Currently (as of November 2012) the UAL stable has four active bikes!
Surly Long Haul Trucker
acquired April 2008
The Surly is my premium bike. It primarily fulfills the role of touring bike, but it's also a great around town bike as well. I realize at this point a Long Haul Trucker in Portland is almost a cliche, but what the heck! It's a nice bike and it does the job well.
I got it in the spring of 2008, when my original nice bike/touring machine the '80's Centurion Accordo failed (the frame broke at the bottom bracket.) I had been pining for a purpose-built tourer for awhile, as much as I loved the Accordo (and there was the added sentimental value from being the bike on which I toured the Pacific Coast), I did realize it was too small for me. I realized that I had enough cash to buy the Long Haul Trucker frame and then get most of the components switched over from the Accordo.
The Long Haul has seen a lot of action in the past four years. It accompanied me on the Wheely Fun tour of Vancouver Island July 2008, Sunshine Coast Sept 2008, Pdx-Vancouver May 2009, Trans-Oregon June 2010, Olympic Peninsula July 2010, plus many other small tours and excursions.
The bike is "mostly done". Just before the Cross-Continent Bike Tour I got new wheels, a pre-built dynohub front wheel (Alex XCE 500 double wall black rim with Shimano DH3D30 dynamo hub (silver)), and a handbuilt rear wheel (Deore hub, Sun Rims Rhyno Lite Rim). For the dyno light I got a B+M Lyt Senso Plus headlight. After the tour I removed the rear rack (for now) and installed arear dyno light, a Spanninga Pixeo XS Fender Dyno Tail Lamp w/ SafeStop.
|The bike: Late April 2012|
In April 2012, I had a complete drivetrain overhaul and a few other things done to it:
- Sugino XD 500T triple crankset (46x36x24)
- Sram chain
- 13-34 seven-speed rear cassette
- MKS Lambda/"Grip-King" pedals (from the Raleigh)
- Velo Orange hammered fenders
More photos on my flickr page.
- Nitto "Grand Roundenour (sic)" handlebars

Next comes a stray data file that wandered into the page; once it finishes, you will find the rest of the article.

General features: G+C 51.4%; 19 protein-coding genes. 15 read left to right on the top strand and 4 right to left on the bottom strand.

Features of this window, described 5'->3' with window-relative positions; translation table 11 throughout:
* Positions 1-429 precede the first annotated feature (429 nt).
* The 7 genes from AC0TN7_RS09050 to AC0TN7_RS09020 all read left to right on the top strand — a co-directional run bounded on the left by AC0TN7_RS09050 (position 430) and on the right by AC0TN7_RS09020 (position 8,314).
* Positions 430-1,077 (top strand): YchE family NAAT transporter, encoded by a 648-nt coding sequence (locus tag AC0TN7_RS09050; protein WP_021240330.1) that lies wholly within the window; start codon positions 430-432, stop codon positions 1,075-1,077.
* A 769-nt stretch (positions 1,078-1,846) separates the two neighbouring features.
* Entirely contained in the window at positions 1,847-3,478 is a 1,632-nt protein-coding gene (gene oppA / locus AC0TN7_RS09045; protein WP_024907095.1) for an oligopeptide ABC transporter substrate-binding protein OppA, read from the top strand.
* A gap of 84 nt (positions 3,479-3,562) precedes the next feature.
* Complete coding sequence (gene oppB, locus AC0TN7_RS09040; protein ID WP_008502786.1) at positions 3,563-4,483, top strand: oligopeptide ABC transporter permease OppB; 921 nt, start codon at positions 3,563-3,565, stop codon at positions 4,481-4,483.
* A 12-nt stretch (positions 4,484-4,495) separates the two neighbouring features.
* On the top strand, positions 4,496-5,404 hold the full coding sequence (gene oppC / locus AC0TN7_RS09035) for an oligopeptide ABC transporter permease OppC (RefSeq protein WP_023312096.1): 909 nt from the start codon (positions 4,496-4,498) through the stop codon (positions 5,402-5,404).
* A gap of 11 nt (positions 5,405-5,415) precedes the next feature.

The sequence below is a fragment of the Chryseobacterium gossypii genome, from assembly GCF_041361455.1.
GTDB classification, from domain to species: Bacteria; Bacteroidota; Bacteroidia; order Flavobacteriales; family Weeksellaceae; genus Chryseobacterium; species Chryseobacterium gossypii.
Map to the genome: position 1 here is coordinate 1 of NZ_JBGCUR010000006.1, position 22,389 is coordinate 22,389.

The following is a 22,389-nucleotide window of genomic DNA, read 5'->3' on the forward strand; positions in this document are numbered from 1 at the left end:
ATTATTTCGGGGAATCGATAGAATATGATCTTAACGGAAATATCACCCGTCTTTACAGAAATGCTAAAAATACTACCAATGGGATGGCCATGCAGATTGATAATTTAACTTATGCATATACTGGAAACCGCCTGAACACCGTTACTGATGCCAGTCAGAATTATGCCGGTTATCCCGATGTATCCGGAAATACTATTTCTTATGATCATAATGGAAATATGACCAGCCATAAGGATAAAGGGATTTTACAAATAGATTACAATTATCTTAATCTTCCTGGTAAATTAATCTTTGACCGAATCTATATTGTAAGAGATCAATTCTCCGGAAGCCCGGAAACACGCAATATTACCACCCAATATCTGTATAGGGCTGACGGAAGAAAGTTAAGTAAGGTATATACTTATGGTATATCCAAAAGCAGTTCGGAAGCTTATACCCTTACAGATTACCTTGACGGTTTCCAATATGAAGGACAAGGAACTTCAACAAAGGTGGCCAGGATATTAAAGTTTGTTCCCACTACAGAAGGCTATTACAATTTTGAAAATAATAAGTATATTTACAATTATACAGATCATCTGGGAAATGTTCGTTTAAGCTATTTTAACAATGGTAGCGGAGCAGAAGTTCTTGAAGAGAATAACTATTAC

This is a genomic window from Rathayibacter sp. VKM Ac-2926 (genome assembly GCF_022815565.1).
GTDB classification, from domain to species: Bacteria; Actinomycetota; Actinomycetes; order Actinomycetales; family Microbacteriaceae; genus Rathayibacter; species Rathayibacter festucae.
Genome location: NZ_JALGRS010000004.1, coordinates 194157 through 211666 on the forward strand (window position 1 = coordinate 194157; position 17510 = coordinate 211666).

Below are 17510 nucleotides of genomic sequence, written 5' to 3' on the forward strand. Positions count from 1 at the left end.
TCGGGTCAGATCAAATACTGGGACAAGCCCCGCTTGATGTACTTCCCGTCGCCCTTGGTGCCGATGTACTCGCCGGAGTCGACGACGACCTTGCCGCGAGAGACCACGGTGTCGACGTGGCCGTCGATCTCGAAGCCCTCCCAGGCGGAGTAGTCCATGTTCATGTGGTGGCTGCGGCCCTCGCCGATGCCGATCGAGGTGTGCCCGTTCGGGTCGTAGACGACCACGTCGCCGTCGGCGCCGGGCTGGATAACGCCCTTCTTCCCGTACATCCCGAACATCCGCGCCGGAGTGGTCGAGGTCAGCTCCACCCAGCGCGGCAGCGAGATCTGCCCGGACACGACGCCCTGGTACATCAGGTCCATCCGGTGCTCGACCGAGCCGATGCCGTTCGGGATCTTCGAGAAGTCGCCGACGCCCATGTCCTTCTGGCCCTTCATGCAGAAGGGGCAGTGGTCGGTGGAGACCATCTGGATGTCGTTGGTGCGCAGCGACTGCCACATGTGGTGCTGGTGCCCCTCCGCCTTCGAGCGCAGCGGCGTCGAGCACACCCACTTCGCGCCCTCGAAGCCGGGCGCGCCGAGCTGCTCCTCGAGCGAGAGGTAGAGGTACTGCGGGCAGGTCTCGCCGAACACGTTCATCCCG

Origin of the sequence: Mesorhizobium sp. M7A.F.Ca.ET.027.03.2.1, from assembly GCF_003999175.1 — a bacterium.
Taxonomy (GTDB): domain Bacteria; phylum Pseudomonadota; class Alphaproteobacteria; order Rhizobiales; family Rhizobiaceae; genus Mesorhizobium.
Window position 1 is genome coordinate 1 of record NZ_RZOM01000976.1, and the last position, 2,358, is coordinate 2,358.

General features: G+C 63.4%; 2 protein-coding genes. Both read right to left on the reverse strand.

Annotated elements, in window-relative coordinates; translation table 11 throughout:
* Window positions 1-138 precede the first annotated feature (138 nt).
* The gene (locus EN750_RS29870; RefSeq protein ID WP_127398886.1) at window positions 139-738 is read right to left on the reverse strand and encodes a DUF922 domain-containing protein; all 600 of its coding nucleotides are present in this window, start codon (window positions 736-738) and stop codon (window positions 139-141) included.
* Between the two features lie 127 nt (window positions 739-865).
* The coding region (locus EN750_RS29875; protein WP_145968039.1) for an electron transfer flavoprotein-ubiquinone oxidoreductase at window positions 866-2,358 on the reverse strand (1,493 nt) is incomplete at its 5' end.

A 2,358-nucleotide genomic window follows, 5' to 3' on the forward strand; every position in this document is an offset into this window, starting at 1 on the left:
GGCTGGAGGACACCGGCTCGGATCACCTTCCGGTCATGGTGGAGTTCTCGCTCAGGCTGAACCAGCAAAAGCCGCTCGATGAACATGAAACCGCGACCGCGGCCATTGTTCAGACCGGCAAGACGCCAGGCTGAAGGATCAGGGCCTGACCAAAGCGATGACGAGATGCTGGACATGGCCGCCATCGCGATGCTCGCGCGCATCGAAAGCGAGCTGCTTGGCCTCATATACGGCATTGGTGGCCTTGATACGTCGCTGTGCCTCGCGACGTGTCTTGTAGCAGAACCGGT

- Busch & Muller Lumotec IQ Cyo headlamp.
acquired Dec 2010
made functional Feb 2011
I purchased it from the depths of East Vancouver for a paltry $30 by an old guy who likes to work on old bikes, just like the guy I bought the Cycle Truck from. He said that he got the bike 10 years ago, fully intending to restore it, but never got around to it. The main issue was the 3 speed Sturmey-Archer hub "doesn't work", which usually means the person doesn't know how to adjust it.
The Wayfarer is part of the classic British 3-speed sports roaster tradition, the type of bike Raleigh is famous for. While I've seen my share of Raleigh Sports, the "standard" 3-speed model, the Wayfarer is a bit of a mystery. I have found no record of it through Raleigh USA catalogs from the era, and my Raleigh expert friends in both the US and Canada scratch their heads in bewilderment. The only evidence on the internets of the Wayfarer model is from the UK, so that info (plus the reverse brakes) leads me to believe that someone brought it over from the British Isles. The best guess for the age of the bike is sometime in the 70's, though the Sturmey-Archer AW hub is from 1956.
When I got it, the bike was remedially rideable. The restoration was done slowly, most of the major stuff happened when the Raving Bike Fiend visited Portland in Jan-Feb of 2011 (unless noted otherwise).
Here is the exhaustive list of all the things that happened to the bike:
- Replaced front wheel with new handbuilt alloy wheel. Aluminum (alloy) Sun Rims CR18 650A/590mm size rim, spokes, Dynotech dynamo hub, V-O locking skewer.
- Replaced internals of the 1956 Sturmey-Archer 3 speed hub (AW model) with a working 1954 internals.
- Rebuilt rear wheel with original hub/shell (see above) and new aluminum (alloy) Sun Rims CR18 650A/590mm size rim, and new spokes. (March 2012)
- Replaced tires with Schwalbe Delta Cruisers 26" x 1 3/8" (650A/590mm), and new tubes.
- Generator lights: Spanninga front and rear LED, plus wiring and bracket accessories.
- Replaced handlebar/stem with "North Road" handlebars,used stem , cork grips , Japanese Crane chrome bell.
- Replaced block pedals with used "rat trap" style, then MKS Lambda "Grip King" pedals (fall 2011).
- New cotter pins for cranks.
- Water bottle cage.
- New chain and 20 tooth cog for rear.
- New brake cables and brake pads.
- Took off old kickstand, replaced with Greenfield rear-triangle kickstand.
- New longer seatpost.
- Brooks B-66 saddle and Carradice saddle bag.
- Hoseclamp and rings to rear rack for attaching panniers.
- Replaced original rear rack with black "Dutch" style one (spring 2011).
So now I have a spiffy bike! Dyno lighting! Comfy geometry! This will be my everyday bike from here on out.